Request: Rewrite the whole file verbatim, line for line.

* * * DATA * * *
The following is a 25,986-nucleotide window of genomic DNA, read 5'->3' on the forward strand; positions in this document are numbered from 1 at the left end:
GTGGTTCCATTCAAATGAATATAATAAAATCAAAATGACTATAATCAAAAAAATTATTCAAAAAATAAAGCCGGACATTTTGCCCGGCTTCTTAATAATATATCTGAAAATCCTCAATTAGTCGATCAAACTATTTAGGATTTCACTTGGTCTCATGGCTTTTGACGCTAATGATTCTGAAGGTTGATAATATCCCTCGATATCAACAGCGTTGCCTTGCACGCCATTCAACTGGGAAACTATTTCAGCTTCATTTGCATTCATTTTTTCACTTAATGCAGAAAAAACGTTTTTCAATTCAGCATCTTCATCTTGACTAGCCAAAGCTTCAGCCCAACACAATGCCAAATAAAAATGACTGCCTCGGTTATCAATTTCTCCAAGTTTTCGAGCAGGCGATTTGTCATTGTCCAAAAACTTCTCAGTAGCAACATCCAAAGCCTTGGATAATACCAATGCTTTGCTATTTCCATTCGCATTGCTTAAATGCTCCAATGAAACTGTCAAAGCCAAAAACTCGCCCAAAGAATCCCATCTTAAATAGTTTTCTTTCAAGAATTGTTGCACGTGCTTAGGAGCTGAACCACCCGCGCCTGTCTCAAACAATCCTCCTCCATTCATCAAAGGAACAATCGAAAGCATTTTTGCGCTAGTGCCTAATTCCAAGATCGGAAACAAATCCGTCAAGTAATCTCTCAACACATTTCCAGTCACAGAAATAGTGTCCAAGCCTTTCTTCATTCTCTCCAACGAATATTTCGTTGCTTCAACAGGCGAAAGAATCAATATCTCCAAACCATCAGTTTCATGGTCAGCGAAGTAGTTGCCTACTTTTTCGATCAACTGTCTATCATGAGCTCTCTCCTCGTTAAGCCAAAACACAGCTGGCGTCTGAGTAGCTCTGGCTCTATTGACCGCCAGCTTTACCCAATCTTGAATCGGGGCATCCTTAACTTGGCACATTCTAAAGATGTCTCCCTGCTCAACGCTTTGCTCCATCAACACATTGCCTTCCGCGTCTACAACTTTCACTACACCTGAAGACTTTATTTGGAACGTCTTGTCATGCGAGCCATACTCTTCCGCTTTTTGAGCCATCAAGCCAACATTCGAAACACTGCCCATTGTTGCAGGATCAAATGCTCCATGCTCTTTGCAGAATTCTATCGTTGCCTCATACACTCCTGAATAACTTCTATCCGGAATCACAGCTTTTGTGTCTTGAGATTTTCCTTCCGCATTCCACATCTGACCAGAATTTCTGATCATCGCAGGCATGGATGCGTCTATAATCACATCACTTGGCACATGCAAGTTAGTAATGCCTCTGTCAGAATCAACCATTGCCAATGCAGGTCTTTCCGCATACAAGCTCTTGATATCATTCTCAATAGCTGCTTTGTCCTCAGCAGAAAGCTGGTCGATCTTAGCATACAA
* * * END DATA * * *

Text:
The following is a 25,986-nucleotide window of genomic DNA, read 5'->3' on the forward strand; positions in this document are numbered from 1 at the left end:
GTGGTTCCATTCAAATGAATATAATAAAATCAAAATGACTATAATCAAAAAAATTATTCAAAAAATAAAGCCGGACATTTTGCCCGGCTTCTTAATAATATATCTGAAAATCCTCAATTAGTCGATCAAACTATTTAGGATTTCACTTGGTCTCATGGCTTTTGACGCTAATGATTCTGAAGGTTGATAATATCCCTCGATATCAACAGCGTTGCCTTGCACGCCATTCAACTGGGAAACTATTTCAGCTTCATTTGCATTCATTTTTTCACTTAATGCAGAAAAAACGTTTTTCAATTCAGCATCTTCATCTTGACTAGCCAAAGCTTCAGCCCAACACAATGCCAAATAAAAATGACTGCCTCGGTTATCAATTTCTCCAAGTTTTCGAGCAGGCGATTTGTCATTGTCCAAAAACTTCTCAGTAGCAACATCCAAAGCCTTGGATAATACCAATGCTTTGCTATTTCCATTCGCATTGCTTAAATGCTCCAATGAAACTGTCAAAGCCAAAAACTCGCCCAAAGAATCCCATCTTAAATAGTTTTCTTTCAAGAATTGTTGCACGTGCTTAGGAGCTGAACCACCCGCGCCTGTCTCAAACAATCCTCCTCCATTCATCAAAGGAACAATCGAAAGCATTTTTGCGCTAGTGCCTAATTCCAAGATCGGAAACAAATCCGTCAAGTAATCTCTCAACACATTTCCAGTCACAGAAATAGTGTCCAAGCCTTTCTTCATTCTCTCCAACGAATATTTCGTTGCTTCAACAGGCGAAAGAATCAATATCTCCAAACCATCAGTTTCATGGTCAGCGAAGTAGTTGCCTACTTTTTCGATCAACTGTCTATCATGAGCTCTCTCCTCGTTAAGCCAAAACACAGCTGGCGTCTGAGTAGCTCTGGCTCTATTGACCGCCAGCTTTACCCAATCTTGAATCGGGGCATCCTTAACTTGGCACATTCTAAAGATGTCTCCCTGCTCAACGCTTTGCTCCATCAACACATTGCCTTCCGCGTCTACAACTTTCACTACACCTGAAGACTTTATTTGGAACGTCTTGTCATGCGAGCCATACTCTTCCGCTTTTTGAGCCATCAAGCCAACATTCGAAACACTGCCCATTGTTGCAGGATCAAATGCTCCATGCTCTTTGCAGAATTCTATCGTTGCCTCATACACTCCTGAATAACTTCTATCCGGAATCACAGCTTTTGTGTCTTGAGATTTTCCTTCCGCATTCCACATCTGACCAGAATTTCTGATCATCGCAGGCATGGATGCGTCTATAATCACATCACTTGGCACATGCAAGTTAGTAATGCCTCTGTCAGAATCAACCATTGCCAATGCAGGTCTTTCCGCATACAAGCTCTTGATATCATTCTCAATAGCTGCTTTGTCCTCAGCAGAAAGCTGGTCGATCTTAGCATACAA